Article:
Mutualism between vertebrates and Cullenia exarillata in Silent valley forest ecosystem of Kerala
Candidate: S. Anil Kumar
Title: Mutualism between vertebrates and Cullenia exarillata in Silent valley forest ecosystem of Kerala
University: University of Kerala
Date of Award: 13 Sept 2010
Guide: Dr M Balakrishnan
Mutualism is a positive, reciprocal relationship at the individual or population level between two species. Mutualism has been a case of specialization versus generalization, especially in the tropical forests, where specialized pollinators and their respective seed dispersers have evolved simultaneously. Plants harbour pollination mutualism when animal mediated cross pollination takes place in habitats such as closed canopy rain forests, where animals seek and get food rewards, most commonly nectar or pollen from the host plants. The relationship between animal dispersed plants and their dispersers is also mutualistic in nature as both the partners derive benefits from their participation. Mutualistic relationships are vital and important as they affect community composition in forests. Mutualistic species reach higher densities when they co-exist than when only one of the species exists in the community. Local elimination of one among the mutualistic interacting species may lead to local extinction of the other. Mutualistic interaction between vertebrates and the interacting tree species is one among the least studied in the tropics.
The nature of mutualism that exists between the vertebrate communities and Cullenia exarillata (family Bombacaceae) in the tropical evergreen forest ecosystem of Silent Valley (between11o 00’ – 11o 15’ N latitude and 76o 15’ – 76o 35’E longitude) was evaluated during the present investigation. The dominant vegetation in the forest area is Palaquim-Cullenia-Myristicaassociation. C. exarillata is a tall evergreen tree reaching up to 40m in height with a conical crown extending as emergent canopy. Endemic to the southern Western Ghats, it is intermittently distributed from Karnataka to Tamil Nadu. Nectarivorous and granivorous vertebrates depend on C. exarillata for food.
Observations were made by instantaneous scan method on C. exarillata and other associated species present in three transects of 2000x25m2 area each, besides on plant species in a transect of the same area devoid of C. exarillata to know the phenological details of individual trees and the vertebrates interacted, parts eaten, rates of feeding, total time and mode of feeding. Flowers, nectar, fruits and seeds were quantified and correlated with the consumption rates of the interacting vertebrates. Floral traits, attractants and rewards were analysed to understand pollination mutualism. Pollination and exclusion experiments were conducted to identify the pollinators and to determine the nature of pollination. Fruit traits, primary and secondary dispersal of seeds, germination and seedling demography were studied to understand the effective dispersers of seeds of C. exarillata. Data were analysed to estimate preferences and degrees of mutual dependence of C. exarillata and vertebrates.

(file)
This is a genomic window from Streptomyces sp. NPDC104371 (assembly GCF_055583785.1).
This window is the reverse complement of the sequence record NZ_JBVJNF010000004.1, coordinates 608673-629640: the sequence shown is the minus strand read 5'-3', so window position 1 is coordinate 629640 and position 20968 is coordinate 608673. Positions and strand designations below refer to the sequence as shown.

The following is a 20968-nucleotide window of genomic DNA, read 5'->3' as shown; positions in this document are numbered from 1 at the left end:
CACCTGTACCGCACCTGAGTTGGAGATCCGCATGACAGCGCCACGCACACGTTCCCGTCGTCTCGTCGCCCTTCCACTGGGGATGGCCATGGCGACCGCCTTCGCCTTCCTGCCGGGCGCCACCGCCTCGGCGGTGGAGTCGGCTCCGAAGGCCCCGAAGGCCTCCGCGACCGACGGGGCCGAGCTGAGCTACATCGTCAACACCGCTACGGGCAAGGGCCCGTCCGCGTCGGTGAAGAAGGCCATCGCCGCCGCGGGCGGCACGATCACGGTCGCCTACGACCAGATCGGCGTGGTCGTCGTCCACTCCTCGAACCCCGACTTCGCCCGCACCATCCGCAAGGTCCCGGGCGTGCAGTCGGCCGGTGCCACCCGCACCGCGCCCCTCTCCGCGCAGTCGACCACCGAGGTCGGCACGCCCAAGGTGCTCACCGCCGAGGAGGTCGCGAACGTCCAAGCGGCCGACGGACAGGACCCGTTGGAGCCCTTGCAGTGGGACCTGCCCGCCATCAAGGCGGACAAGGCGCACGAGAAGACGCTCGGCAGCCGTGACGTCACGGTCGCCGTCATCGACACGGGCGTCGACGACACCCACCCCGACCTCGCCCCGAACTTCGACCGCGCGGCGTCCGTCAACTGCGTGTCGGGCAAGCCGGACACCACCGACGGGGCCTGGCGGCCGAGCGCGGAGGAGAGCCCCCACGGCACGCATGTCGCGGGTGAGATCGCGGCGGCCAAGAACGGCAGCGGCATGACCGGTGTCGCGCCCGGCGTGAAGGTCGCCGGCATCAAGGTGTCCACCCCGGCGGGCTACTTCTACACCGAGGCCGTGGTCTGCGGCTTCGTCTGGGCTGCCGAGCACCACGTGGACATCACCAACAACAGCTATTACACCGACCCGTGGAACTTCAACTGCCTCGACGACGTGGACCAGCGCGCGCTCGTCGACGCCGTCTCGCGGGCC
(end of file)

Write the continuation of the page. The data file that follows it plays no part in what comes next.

Analyses of the data have revealed that animal mediated cross pollination was basal in C. exarillata. C. exarillata harboured pollination mutualism with the Malabar giant squirrel (Ratufa indica), lion-tailed macaque (Macaca silenus) and Niligiri langur (Trachypithecus johnii), bonnet macaque (Macaca radiata), bats and birds. Besides the above vertebrates, 15 species of birds and three mammals such as sloth bear (Melursus ursinus), Viverrids and flying squirrel also used nectar of C. exarillata as food. However, pollination mutualism observed between the vertebrates and C. exarillata is facultative. There was no substantial evidence to prove the presence of mutualistic interactions between C. exarillata and its seed dispersers. Diurnal vertebrates involved in pollination mutualism behaved more as predispersal predators than as true seed dispersers during the periods of fruit maturity.
Based on the data gathered on pollination mutualists of C. exarillata with reference to their specificity of food preferences and degree of dependence on alternate food resources, the present study has revealed the hypothetical situation wherein the poor seed dispersal strategy of C. exarillata might results in local extinction of the species in the floristic composition of the ecosystem in Silent Valley. The absence of efficient seed dispersers might have been responsible for the endemic nature of this species in the southern Western Ghats of India, one of the hottest global biodiversity hotspots.
Key words: Animal – plant interactions, Cullenia exarillata, flower predation, mutualism, pollination, seed dispersal, seed predation, tropical rain forest, vertebrates.